The study also looked at specific populations, notably disabled persons.  16,936 disabled people, practically half of those that were captured in the sample, feel that there is a limitation in access to leisure activities due to disability and 15,957 disabled persons feel that there is a limitation in access to socializing events due to their impairment which does say something about our leisure industry. 

There are also some encouraging statistics namely 382,738 citizens feel positive about their life even though 29,775 persons feel that there isn’t someone they can talk about.  65,290 persons experience a general sense of emptiness and 110,090 persons do not have anyone they can trust.  55,114 persons do not feel that there are people they can lean on when they have problems.  75,010 people do not feel that that they can call on friends whenever they need them.

Roberta Farrugia Debono a Clinical Psychologist says that, “Research shows that, at the end of the day, the sense of how content you feel about your life also depends on how much you can make sense of the people around you who are helping you have a good life. So if you have good relationships, those relationships will improve your quality of life.”

It is incredible how the phenomenon of loneliness is increasing at the same time that we have a society full of technological means with which we can communicate. So I ask, are we living in a more impersonal world? Is it true that we have become more concerned about ourselves and those close to us and much less about others?

Charmaine Attard, who experienced loneliness says; “I used to appreciate a lot people who didn’t give up on me because when you go through something like that, people get tired. So at first everybody comes and the same happens when someone dies.  In the beginning everyone is with you, then suddenly people go back to their lives and God forbid that they don’t. But you appreciate those people who keep sending you that message: Yes, I thought f you today and hope you are better. Even if it is only a simple message.”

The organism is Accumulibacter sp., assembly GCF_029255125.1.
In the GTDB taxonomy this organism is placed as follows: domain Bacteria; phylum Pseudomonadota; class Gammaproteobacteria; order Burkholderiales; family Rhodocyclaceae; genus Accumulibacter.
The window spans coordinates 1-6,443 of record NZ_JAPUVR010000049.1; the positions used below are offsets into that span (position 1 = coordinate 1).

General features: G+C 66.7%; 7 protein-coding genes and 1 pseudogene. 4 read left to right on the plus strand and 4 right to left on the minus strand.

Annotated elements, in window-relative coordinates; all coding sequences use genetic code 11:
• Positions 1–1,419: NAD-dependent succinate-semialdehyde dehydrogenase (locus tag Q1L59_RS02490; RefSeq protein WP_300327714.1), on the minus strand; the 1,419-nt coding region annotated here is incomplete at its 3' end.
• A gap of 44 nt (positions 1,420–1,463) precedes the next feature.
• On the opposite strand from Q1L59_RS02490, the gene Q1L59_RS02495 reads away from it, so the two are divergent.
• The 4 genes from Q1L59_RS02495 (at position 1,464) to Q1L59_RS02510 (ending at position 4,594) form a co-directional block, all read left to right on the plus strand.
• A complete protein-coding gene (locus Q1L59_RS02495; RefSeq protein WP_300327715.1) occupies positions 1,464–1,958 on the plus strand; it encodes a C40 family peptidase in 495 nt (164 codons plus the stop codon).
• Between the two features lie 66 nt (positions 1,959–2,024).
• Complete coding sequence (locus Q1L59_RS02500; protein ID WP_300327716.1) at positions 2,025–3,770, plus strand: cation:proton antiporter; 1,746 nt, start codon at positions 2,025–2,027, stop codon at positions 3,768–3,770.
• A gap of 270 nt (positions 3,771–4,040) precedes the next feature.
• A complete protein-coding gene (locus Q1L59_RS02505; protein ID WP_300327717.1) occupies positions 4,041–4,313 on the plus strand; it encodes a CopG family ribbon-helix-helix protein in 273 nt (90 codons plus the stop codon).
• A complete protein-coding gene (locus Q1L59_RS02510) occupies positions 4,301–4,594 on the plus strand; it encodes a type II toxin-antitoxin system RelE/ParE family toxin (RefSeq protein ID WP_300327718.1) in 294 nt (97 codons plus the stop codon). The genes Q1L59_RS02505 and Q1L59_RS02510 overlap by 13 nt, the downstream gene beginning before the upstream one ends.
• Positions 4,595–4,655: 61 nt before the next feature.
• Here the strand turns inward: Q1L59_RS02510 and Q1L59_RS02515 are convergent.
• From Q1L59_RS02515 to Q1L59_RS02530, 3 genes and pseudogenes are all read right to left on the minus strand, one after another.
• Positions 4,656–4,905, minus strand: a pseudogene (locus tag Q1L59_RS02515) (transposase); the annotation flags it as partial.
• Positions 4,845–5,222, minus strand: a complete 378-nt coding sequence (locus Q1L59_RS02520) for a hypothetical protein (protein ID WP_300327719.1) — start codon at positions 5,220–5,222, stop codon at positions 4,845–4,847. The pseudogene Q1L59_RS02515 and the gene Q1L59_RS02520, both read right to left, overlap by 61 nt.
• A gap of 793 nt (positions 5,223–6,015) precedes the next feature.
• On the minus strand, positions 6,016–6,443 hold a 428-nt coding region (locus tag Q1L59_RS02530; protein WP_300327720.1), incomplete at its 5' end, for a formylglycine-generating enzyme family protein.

Anthony Gatt Director of Caritas Malta says that, “In reality, the biggest responsibility for the solution in these circumstances is what the community can do for persons who are in a situation of loneliness.”

So how do we tackle this phenomenon?

·                     Well getting precise data is the first thing we need to do – and that is why the Faculty for Social Wellbeing embarked on such a project. 

·                     We also need to preserve our communities and I don’t just mean the neighborhood where I live.  Let’s not forget that if we haven’t seen someone, we ask about them, knock on their door and we go to see if we can be of any help and comfort to them. But we must also see our communities at the workplace.  Maybe a person is giving you a message that things are not going well, if their behaviour has changed, if they are showing perhaps even on Facebook or other social media that they feel abandoned, lonely, that they would like to talk.

·                     We need to see a social policy that starts addressing this phenomenon not only the good initiatives such as those by Caritas Malta, the Stare and other NGOs but also by having a strategy, by understanding a bit where these problems are coming from and trying to look at concrete and tangible solutions.

When a person is lonely it is not their problem, it is not a problem that affects them only. It is our problem too, it is a problem because when someone isn’t happy in society, when someone isn’t in a group they should be in, then that is the moment when we need to look at our social conscience.

 

In other words, it all depends on what you and I do and what you and I don’t do.